Sweden has decided to ban Chinese telecoms vendors Huawei and ZTE from its rollout of 5G networks.
In a statement, the Swedish Post and Telecom Authority said that the “influence of China’s one-party state over the country’s private sector brings with it strong incentives for privately-owned companies to act in accordance with state goals and the communist party’s national strategies.”
Sweden’s decision comes after increasing US-led pressure to ban Chinese vendors from next-generation networks over security concerns.
Increased scrutiny of Beijing over matters such as Hong Kong, the communist party’s detention of Uighur Muslims in barbaric “reeducation” camps, alleged cyberattacks, and its handling of the coronavirus outbreak has further increased calls to ban Chinese equipment.
Sweden has set a deadline of January 2025 for Huawei and ZTE’s equipment to be removed from existing infrastructure.
An increasing number of European countries are taking similar measures to either reduce or ban the use of Chinese telecoms equipment.
“Huawei is not a sort of ordinary international telecommunications company, it’s an intimate part of the Chinese state,” former MI6 head Sir Richard Dearlove told Sky News’ Sophy Ridge in July. “And if you know anything about Chinese military strategy, they talk about the fusion of civil and military capabilities.”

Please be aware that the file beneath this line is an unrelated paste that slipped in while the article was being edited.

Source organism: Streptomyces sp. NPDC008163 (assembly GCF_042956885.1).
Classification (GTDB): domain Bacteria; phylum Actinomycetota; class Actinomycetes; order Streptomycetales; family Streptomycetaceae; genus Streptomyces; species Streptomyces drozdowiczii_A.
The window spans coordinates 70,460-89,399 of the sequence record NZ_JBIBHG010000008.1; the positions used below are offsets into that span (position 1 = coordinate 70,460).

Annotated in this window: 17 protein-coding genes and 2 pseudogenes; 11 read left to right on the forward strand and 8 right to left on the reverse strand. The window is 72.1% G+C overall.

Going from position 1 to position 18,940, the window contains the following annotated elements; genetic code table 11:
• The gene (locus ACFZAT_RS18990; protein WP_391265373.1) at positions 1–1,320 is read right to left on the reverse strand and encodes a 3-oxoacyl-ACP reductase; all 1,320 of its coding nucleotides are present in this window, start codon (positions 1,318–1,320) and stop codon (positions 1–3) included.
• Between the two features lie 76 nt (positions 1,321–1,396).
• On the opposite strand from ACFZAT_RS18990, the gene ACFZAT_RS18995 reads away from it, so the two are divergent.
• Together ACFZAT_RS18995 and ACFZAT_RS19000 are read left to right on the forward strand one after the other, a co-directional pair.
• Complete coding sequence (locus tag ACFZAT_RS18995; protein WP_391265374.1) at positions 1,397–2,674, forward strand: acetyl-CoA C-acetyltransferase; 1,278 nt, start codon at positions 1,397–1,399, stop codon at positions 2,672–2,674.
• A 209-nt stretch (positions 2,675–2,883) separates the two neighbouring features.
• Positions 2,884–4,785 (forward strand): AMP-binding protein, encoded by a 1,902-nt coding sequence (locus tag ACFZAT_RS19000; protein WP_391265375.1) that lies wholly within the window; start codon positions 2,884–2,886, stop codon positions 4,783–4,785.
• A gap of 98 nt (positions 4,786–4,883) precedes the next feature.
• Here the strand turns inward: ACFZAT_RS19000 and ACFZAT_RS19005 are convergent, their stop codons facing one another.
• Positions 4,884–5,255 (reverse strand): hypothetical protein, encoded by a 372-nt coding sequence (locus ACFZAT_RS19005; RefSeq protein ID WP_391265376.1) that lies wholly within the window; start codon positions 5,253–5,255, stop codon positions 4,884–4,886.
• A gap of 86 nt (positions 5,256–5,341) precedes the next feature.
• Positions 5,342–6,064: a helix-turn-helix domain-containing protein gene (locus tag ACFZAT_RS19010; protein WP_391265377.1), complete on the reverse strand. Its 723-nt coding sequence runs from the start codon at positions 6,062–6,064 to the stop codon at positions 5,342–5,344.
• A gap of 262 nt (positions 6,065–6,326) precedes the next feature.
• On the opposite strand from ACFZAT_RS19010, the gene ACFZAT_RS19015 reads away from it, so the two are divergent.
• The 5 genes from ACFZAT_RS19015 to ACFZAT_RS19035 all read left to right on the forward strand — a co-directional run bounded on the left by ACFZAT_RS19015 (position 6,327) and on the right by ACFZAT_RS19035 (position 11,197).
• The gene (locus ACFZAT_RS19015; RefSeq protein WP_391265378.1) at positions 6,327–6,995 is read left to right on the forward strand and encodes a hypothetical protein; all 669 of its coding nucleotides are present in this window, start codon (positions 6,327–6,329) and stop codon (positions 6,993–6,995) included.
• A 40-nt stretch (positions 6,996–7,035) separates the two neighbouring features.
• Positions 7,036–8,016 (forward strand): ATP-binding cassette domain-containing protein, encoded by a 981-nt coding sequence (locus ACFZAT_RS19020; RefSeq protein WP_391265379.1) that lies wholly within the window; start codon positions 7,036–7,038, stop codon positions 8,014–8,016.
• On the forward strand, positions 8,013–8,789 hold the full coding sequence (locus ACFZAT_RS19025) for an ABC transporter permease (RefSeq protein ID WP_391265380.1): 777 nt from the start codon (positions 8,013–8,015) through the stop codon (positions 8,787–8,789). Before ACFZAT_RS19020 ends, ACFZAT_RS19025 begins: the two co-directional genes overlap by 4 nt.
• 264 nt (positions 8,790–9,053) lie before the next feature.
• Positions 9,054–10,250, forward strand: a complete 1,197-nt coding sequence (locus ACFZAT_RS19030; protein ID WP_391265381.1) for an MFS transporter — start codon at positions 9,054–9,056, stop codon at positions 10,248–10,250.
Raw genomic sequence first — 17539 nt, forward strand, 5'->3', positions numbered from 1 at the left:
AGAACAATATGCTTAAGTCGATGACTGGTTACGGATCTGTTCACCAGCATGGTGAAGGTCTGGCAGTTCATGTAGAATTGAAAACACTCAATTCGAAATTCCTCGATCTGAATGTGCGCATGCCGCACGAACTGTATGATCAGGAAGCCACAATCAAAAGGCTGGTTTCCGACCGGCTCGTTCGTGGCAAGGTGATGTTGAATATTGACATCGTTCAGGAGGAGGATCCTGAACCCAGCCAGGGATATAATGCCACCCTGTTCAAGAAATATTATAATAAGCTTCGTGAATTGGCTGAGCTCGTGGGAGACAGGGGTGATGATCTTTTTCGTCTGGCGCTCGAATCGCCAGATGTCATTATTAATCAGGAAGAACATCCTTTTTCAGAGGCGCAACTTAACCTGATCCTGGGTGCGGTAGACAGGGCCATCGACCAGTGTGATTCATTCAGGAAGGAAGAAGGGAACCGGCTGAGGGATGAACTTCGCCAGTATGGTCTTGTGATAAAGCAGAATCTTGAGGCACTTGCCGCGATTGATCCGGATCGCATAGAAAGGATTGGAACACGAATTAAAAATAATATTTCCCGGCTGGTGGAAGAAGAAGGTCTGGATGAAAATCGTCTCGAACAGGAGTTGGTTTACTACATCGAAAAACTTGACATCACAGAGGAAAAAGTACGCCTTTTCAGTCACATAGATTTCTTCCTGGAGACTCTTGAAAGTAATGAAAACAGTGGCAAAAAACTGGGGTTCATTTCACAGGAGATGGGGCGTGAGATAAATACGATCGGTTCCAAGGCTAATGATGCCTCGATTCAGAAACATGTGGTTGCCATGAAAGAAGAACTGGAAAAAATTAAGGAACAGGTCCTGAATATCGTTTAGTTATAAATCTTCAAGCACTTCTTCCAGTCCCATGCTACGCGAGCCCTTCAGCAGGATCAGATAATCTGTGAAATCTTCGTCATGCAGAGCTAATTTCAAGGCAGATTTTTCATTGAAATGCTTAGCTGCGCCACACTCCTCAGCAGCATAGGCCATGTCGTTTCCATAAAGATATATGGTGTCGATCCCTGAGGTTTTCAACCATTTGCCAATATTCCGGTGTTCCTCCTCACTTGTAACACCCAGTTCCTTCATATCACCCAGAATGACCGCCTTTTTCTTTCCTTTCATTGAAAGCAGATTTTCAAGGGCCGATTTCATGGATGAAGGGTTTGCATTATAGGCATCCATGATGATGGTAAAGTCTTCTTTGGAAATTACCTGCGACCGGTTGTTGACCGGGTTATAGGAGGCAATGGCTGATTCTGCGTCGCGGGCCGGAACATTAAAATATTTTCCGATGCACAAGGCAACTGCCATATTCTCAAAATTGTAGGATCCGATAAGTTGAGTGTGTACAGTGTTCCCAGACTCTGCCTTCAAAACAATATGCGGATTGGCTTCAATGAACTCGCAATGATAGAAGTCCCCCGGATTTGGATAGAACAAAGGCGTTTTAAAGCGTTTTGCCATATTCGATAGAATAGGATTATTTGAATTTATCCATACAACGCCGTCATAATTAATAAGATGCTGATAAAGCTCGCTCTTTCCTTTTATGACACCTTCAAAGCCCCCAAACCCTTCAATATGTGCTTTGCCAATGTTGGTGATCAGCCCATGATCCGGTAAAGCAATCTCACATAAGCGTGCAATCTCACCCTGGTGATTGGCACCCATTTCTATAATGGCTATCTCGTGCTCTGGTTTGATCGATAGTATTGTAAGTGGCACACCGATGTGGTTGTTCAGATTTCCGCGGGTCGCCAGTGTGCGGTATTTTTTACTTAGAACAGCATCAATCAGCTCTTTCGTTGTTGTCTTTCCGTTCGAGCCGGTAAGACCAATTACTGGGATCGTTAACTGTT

Following a deterioration in relations between London and Beijing – in addition to US sanctions which prevented Huawei’s access to American technology – the UK conducted another security review and deemed the vendor’s risk too high.
In July, the UK announced a ban on purchasing Huawei’s equipment from the 31st December 2020. The UK has given a longer deadline than Sweden for the complete removal of existing Chinese equipment of 2027.
Relations between Sweden and China have also deteriorated in recent years, in part due to the detained Chinese-born Swedish publisher Gui Minhai. Sweden’s state-owned space company also announced in September that it would not renew contracts with China or accept new Chinese business due to “changes in geopolitics.”
The UK has launched consultations with its close allies – particularly those within the Five Eyes security relationship – to fund and procure alternatives to Huawei’s equipment. It will be interesting to see whether Sweden now joins that effort.
In the meantime, Western alternatives like Nokia and Ericsson have been filling the substantial void left by Huawei.
Interested in hearing industry leaders discuss subjects like this? Attend the co-located 5G Expo, IoT Tech Expo, Blockchain Expo, AI & Big Data Expo, and Cyber Security & Cloud Expo World Series with upcoming events in Silicon Valley, London, and Amsterdam.